Who dares wins in SIA-Air India deal

Associate Editor, The Straits Times

So the worst-kept secret in aviation was finally revealed on Wednesday.

Singapore Airlines (SIA) announced that it is getting a 25.1 per cent stake in Air India following the national carrier's merger with Vistara.

SIA essentially gets a 19.4 per cent stake in Air India for giving up its 49 per cent stake in Vistara, and gets another 5.7 per cent in the Indian airline for an additional investment of $360 million. Hence the total stakeholding of 25.1 per cent.

India's Tata Group, which holds 51 per cent of Vistara, will end up with 74.9 per cent of the enlarged Indian carrier.

However, SIA's capital injection into the new Air India group could rise by another Rs50.2 billion ($843.5 million) if Air India decides to tap both its shareholders for additional funds for restructuring and expansion.

But this amount is payable only after completion of the merger in March 2024, and subject to whether the Indian carrier taps other sources of funds as well.

The exact amount of additional investment by each partner will be calibrated to maintain their 25.1 per cent:74.9 per cent respective stakeholdings.

SIA and Tata together initially invested about $100 million to start the Vistara venture in 2013. But, over the years, the Singapore carrier has put in a further $900 million or so in the Vistara project.

As widely reported, the deal gives SIA a firm foothold in the world's third-largest aviation market, which analysts also reckon has the potential to be the fastest growing.

Besides giving it a direct stake in a leading Indian carrier, SIA itself would also be in a position to establish a second hub in India.

While the potential gains for SIA are huge, the risks are not insignificant.

Government-owned Air India has been running on empty for a long time: The carrier lost the equivalent of $1.7 billion in the year to March 30, 2019, before Covid-19.

And earnings have nosedived further since.

Analysts fear that the financially weak airline will require increasing amounts of capital and resources to turn around and could become a drag on SIA's earnings over the next two or three years.

Investment houses like Credit Suisse believe it could take some time before SIA's stake in the enlarged Air India generates a sustainable positive return on investment.

Morgan Stanley reckons SIA's pro-forma earnings for the first half of 2022 would have been about 15 per cent lower if the proposed merger had been done on April 1, when its current financial year kicked off.

The Tatas, who founded the carrier more than seven decades ago only to see it nationalised by the Indian government, bought it back early this year with ambitious plans to revive and rejuvenate the "Maharaja" airline.

In the process, they are believed to have taken on some US$2 billion (S$2.7 billion) of Air India's debt.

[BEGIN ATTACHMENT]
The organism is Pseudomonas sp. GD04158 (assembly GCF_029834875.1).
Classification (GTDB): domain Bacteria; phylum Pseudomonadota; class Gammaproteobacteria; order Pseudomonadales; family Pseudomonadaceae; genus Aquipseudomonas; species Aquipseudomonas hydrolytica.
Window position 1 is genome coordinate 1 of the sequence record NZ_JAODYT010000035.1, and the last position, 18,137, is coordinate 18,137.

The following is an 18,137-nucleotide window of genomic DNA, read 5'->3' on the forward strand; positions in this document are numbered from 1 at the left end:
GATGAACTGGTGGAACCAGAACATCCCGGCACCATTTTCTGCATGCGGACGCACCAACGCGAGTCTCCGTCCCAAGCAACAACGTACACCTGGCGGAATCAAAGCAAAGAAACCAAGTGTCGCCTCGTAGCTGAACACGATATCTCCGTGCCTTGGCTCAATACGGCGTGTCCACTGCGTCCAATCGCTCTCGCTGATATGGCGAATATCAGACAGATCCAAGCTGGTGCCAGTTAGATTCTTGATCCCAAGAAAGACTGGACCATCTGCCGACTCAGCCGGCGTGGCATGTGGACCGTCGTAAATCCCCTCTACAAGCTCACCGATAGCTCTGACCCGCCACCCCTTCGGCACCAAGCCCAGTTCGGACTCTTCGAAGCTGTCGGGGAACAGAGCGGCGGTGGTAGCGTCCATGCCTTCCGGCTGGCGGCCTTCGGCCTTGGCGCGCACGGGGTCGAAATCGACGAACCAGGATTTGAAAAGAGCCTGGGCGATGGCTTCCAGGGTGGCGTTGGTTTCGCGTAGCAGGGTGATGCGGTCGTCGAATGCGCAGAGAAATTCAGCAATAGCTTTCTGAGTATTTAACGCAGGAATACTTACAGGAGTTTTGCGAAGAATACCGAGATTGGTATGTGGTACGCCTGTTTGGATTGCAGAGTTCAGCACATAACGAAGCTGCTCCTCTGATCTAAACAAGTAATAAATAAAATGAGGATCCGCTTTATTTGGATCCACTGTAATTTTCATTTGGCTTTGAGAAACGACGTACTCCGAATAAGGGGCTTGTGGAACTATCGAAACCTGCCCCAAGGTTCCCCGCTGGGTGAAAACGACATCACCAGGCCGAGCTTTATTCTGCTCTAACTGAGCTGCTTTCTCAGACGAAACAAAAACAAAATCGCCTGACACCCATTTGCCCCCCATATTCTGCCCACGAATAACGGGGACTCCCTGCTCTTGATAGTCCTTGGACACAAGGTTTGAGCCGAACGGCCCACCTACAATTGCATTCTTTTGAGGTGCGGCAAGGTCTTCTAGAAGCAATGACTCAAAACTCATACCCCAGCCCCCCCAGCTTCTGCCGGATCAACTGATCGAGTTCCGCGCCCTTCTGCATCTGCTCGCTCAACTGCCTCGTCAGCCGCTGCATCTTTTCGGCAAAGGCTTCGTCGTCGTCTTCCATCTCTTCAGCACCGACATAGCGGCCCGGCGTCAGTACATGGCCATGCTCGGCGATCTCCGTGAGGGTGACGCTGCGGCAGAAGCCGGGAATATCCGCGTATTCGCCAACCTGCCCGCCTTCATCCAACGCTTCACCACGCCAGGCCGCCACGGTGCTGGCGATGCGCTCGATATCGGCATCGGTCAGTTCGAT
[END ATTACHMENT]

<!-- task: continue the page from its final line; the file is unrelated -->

A lot now rides on the success of the ambitious Air India transformation plan.

Known as Vihaan.AI, the plan targets industry leadership for Air India.

The objective of the plan is to grow the carrier's domestic market share from 23 per cent now to 30 per cent, while also rapidly expanding its international routes.

For a start, the combined entity will be almost five times bigger than Vistara, which, despite being ranked India's best airline, was starting to struggle to gain additional domestic and international slots.

To achieve its aims, Vihaan.AI envisages huge investment in talent, technology and upgraded customer service propositions.

It would also involve growing the enlarged Air India's fleet size (the combined Vistara-Air India entity will have 218 planes).

These are big asks and require significant resources. But they are not beyond reach.

The Tata Group is a formidable entity with deep pockets.

SIA's own internal resources include $17.5 billion in cash and bank balances, and $2.2 billion in committed lines of credit.

Meanwhile, Air India chief executive Campbell Wilson is a seasoned former SIA veteran credited with successfully getting low-cost carrier Scoot off the ground.

He knows what he is up against, and also knows that the resources at his disposal are huge.

Besides the financial backing of the Tata Group and SIA, he will also have direct access to operational expertise from SIA.

He will also start off with a robust network of 52 domestic and 38 international routes operating in an underserved Indian aviation market with a huge and fast-growing customer base of business and leisure travellers.

Critics often point to some of SIA's failed partnerships, especially the ill-fated tie-up with Mr Richard Branson's Virgin Group.

But SIA's partners in India are not an airline.

They are the Tata Group, a respected conglomerate which is widely regarded as the gold standard in Indian corporate governance and integrity. They also have a long-standing and close relationship with SIA.

Yes, the risks exist.

But so do the opportunities.

As the calling card of an elite military unit goes, "Who Dares Wins".



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